Shana Vitoff, owner of Society Dance Hall in Philadelphia, has a simple message for any business owner who is contemplating buying their building: “If I can do it, anyone can.” Of course, she’s being incredibly modest as Vitoff has built a successful dance studio and will soon move into a new building that doubles her space with a mortgage payment that is only about 15% more than her previous rent.
For Vitoff, her new building has been a long time coming. She had tried to purchase her old location but was outmaneuvered by other buyers with full-cash offers. Yet to fully understand Vitoff’s eventual commercial real estate triumph, it’s best to start at the beginning. Plus, it’s a fun story.
Vitoff started visiting country and western bars when she was, shall we say, not of legal age. But she went to dance, not to drink. She enjoyed it so much that she approached a dance studio in her native Minnesota about becoming an instructor. They turned her down. She returned a week later, and they turned her down again. She kept asking, almost daily, and someone finally recognized her persistence and gave her a job in sales. She quickly became a top producer and was recruited to help run a studio in Philadelphia.
From there, she launched her own studio in the upscale Society Hill neighborhood. Starting with 2,800 square feet, she soon took over an adjacent space and then had more than 4,500 square feet, teaching about 200 paid ballroom, Latin and social dancing classes per week. But it wasn’t enough.
“I didn’t have room to hire more teachers,” she said. “We were crashing into each other in the studio.”
She loved her building, but she was never a big fan of her landlords. She always paid her rent and her lease protected her if the building was sold, but when one landlord went into foreclosure, she realized how vulnerable she was. She set out to buy the building herself but that proved to be challenging.
“Each time I made an offer, someone came with an all-cash offer, and I missed out,” she said. “One guy bought the building and the next day came in and said he was going to evict me. My rent alone paid the mortgage on the property, but he still wanted me out.”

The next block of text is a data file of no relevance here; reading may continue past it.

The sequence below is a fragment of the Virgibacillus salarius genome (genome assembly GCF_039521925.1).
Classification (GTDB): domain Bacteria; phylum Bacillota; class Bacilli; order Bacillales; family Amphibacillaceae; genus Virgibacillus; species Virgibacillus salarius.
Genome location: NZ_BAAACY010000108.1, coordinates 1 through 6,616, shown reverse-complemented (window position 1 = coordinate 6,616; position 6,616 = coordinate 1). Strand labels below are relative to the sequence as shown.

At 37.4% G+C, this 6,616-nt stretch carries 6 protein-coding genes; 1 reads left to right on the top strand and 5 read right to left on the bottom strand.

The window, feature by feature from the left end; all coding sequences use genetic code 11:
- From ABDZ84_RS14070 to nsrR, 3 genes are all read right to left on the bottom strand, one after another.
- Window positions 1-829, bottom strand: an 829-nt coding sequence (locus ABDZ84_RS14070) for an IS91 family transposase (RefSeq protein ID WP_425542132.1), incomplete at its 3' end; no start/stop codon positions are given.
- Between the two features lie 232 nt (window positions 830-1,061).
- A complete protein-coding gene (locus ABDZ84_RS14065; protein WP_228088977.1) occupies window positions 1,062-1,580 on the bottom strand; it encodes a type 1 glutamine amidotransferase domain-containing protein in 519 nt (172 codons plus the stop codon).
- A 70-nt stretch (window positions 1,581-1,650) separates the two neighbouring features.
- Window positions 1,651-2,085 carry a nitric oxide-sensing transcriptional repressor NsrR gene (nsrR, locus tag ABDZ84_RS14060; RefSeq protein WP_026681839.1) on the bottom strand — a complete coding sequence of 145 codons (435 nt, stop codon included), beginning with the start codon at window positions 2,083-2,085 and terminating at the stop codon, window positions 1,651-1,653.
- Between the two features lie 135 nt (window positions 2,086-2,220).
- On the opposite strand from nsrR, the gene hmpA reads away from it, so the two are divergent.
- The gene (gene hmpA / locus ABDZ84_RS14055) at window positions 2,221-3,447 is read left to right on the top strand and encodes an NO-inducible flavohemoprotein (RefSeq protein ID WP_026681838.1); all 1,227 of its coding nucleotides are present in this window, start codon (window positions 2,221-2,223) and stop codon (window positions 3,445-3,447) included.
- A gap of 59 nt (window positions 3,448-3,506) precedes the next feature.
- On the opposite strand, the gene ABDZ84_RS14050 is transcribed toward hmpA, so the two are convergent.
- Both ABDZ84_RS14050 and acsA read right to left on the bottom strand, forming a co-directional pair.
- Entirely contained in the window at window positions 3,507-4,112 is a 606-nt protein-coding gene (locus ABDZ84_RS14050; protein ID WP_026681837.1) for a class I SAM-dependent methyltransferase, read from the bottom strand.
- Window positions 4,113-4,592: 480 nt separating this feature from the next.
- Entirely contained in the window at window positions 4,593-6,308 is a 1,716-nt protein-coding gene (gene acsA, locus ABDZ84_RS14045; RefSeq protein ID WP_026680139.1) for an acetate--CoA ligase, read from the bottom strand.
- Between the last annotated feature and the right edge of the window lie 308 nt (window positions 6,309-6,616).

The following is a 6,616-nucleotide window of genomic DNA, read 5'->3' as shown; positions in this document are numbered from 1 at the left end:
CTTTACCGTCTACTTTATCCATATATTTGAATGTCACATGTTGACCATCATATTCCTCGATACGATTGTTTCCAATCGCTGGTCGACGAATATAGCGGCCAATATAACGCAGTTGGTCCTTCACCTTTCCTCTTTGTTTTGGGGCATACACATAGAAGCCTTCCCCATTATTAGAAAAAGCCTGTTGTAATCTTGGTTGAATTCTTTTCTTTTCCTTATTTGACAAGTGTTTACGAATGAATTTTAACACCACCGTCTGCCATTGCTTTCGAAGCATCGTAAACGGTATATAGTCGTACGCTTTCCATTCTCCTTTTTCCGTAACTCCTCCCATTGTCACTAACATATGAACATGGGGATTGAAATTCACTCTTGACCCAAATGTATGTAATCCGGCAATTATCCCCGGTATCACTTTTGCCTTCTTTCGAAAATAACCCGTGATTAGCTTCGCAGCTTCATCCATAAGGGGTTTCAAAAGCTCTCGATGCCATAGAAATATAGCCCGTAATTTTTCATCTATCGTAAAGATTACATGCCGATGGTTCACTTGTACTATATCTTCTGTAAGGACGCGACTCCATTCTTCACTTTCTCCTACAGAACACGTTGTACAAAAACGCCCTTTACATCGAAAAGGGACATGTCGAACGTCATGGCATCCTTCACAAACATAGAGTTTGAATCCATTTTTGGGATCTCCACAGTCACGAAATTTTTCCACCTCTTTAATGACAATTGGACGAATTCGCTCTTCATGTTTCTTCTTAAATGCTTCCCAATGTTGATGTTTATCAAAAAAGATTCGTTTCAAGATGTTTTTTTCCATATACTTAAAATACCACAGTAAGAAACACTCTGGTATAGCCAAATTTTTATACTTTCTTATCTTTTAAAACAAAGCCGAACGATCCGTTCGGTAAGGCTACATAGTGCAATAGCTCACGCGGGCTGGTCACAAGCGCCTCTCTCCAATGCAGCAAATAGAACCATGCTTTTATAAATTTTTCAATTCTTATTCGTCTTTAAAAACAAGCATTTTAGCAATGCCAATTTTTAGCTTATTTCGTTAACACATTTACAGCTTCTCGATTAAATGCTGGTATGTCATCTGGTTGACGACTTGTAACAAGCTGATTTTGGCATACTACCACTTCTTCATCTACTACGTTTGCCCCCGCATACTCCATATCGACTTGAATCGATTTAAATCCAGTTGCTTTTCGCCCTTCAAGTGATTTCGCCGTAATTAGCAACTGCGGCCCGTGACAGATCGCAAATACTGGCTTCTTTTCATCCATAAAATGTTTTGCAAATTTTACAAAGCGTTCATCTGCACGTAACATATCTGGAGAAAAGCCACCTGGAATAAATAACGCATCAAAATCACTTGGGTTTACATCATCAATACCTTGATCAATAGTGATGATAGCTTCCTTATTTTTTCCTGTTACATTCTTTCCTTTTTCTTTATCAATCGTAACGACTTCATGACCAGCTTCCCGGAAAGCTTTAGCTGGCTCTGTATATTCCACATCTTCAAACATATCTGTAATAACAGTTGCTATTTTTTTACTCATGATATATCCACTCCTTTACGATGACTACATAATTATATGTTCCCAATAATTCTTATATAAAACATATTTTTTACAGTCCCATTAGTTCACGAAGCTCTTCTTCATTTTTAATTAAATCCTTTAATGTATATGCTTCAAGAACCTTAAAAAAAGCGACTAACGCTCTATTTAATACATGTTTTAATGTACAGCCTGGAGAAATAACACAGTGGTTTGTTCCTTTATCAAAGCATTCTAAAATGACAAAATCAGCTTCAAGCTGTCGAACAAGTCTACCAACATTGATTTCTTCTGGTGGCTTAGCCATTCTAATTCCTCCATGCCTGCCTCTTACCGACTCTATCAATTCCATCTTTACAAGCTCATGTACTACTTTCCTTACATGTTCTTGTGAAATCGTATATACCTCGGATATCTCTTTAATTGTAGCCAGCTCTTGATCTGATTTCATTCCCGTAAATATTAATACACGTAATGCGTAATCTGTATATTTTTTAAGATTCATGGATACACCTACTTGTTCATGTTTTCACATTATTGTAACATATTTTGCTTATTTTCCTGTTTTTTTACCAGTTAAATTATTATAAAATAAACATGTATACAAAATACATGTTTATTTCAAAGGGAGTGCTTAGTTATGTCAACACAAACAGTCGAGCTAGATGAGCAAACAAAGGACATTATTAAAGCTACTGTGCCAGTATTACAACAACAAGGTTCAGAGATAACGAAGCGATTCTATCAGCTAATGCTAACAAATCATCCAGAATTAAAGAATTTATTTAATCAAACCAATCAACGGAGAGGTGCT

After finding her dream building, Vitoff turned to Fountainhead for her SBA 504 loan. Her real estate broker explained that SBA loans can be tricky and that traditional banks can hold up the process. She turned to experts.
“Between the mortgage broker and Fountainhead, I had all these people on my side who understood what to do,” said Vitoff. “I had little to no clue about the details, but I left it to them because I had to go back to work and run my dance studio. Fountainhead was great. They made it happen, so ‘thank you.’”
Moving forward, Vitoff’s 504 loan will enable her to expand her business in many ways. She can hire more instructors and teach more classes, but she also plans to add an after-school program for kids and a membership program for adults.
Taking advantage of a Pennsylvania law, she also plans to partner with a winery or brewery located in the Pocono Mountains so she can start selling alcoholic beverages at her studio. By opening a satellite location of a winery, for example, they can then sell any wine, beer or spirit that is made in Pennsylvania. She can now host more events, some not even related to dancing, but always with her studio as the backdrop.
It took a few years for Vitoff to realize her commercial real estate dream, but like most of her business accomplishments, it wasn’t from a lack of trying.
“If you don’t take chances,” she said. “You don’t get anything.”